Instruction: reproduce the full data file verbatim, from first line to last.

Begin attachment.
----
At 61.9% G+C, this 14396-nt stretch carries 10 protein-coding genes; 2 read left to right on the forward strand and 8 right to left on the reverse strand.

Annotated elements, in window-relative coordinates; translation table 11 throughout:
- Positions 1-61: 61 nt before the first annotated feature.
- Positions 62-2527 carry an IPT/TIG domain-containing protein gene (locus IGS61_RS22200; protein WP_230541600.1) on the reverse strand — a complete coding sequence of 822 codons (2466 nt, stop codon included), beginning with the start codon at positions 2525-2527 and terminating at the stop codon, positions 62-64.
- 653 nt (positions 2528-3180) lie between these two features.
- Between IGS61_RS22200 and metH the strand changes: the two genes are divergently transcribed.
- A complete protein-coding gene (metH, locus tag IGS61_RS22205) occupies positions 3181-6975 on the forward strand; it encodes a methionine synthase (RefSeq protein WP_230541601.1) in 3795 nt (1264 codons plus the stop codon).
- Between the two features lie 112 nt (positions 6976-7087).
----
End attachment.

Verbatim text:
At 61.9% G+C, this 14396-nt stretch carries 10 protein-coding genes; 2 read left to right on the forward strand and 8 right to left on the reverse strand.

Annotated elements, in window-relative coordinates; translation table 11 throughout:
- Positions 1-61: 61 nt before the first annotated feature.
- Positions 62-2527 carry an IPT/TIG domain-containing protein gene (locus IGS61_RS22200; protein WP_230541600.1) on the reverse strand — a complete coding sequence of 822 codons (2466 nt, stop codon included), beginning with the start codon at positions 2525-2527 and terminating at the stop codon, positions 62-64.
- 653 nt (positions 2528-3180) lie between these two features.
- Between IGS61_RS22200 and metH the strand changes: the two genes are divergently transcribed.
- A complete protein-coding gene (metH, locus tag IGS61_RS22205) occupies positions 3181-6975 on the forward strand; it encodes a methionine synthase (RefSeq protein WP_230541601.1) in 3795 nt (1264 codons plus the stop codon).
- Between the two features lie 112 nt (positions 6976-7087).